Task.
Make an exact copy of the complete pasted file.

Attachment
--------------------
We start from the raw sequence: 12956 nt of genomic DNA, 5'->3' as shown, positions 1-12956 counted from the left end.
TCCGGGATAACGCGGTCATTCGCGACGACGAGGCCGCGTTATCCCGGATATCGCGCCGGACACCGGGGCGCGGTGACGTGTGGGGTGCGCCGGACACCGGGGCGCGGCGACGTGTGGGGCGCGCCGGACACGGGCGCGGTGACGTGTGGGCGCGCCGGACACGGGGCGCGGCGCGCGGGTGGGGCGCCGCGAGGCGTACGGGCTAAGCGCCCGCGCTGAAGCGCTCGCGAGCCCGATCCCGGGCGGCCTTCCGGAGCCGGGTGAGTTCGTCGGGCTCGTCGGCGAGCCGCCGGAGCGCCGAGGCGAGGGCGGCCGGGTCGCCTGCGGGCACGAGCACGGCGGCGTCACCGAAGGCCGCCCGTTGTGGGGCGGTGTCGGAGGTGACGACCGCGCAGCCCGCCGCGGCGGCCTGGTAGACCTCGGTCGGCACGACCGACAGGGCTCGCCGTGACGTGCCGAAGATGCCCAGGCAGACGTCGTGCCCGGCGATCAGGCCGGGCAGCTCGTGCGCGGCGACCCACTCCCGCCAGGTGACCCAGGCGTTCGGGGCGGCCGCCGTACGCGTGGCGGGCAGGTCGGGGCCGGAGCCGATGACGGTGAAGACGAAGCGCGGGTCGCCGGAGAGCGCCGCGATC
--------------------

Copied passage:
We start from the raw sequence: 12956 nt of genomic DNA, 5'->3' as shown, positions 1-12956 counted from the left end.
TCCGGGATAACGCGGTCATTCGCGACGACGAGGCCGCGTTATCCCGGATATCGCGCCGGACACCGGGGCGCGGTGACGTGTGGGGTGCGCCGGACACCGGGGCGCGGCGACGTGTGGGGCGCGCCGGACACGGGCGCGGTGACGTGTGGGCGCGCCGGACACGGGGCGCGGCGCGCGGGTGGGGCGCCGCGAGGCGTACGGGCTAAGCGCCCGCGCTGAAGCGCTCGCGAGCCCGATCCCGGGCGGCCTTCCGGAGCCGGGTGAGTTCGTCGGGCTCGTCGGCGAGCCGCCGGAGCGCCGAGGCGAGGGCGGCCGGGTCGCCTGCGGGCACGAGCACGGCGGCGTCACCGAAGGCCGCCCGTTGTGGGGCGGTGTCGGAGGTGACGACCGCGCAGCCCGCCGCGGCGGCCTGGTAGACCTCGGTCGGCACGACCGACAGGGCTCGCCGTGACGTGCCGAAGATGCCCAGGCAGACGTCGTGCCCGGCGATCAGGCCGGGCAGCTCGTGCGCGGCGACCCACTCCCGCCAGGTGACCCAGGCGTTCGGGGCGGCCGCCGTACGCGTGGCGGGCAGGTCGGGGCCGGAGCCGATGACGGTGAAGACGAAGCGCGGGTCGCCGGAGAGCGCCGCGATC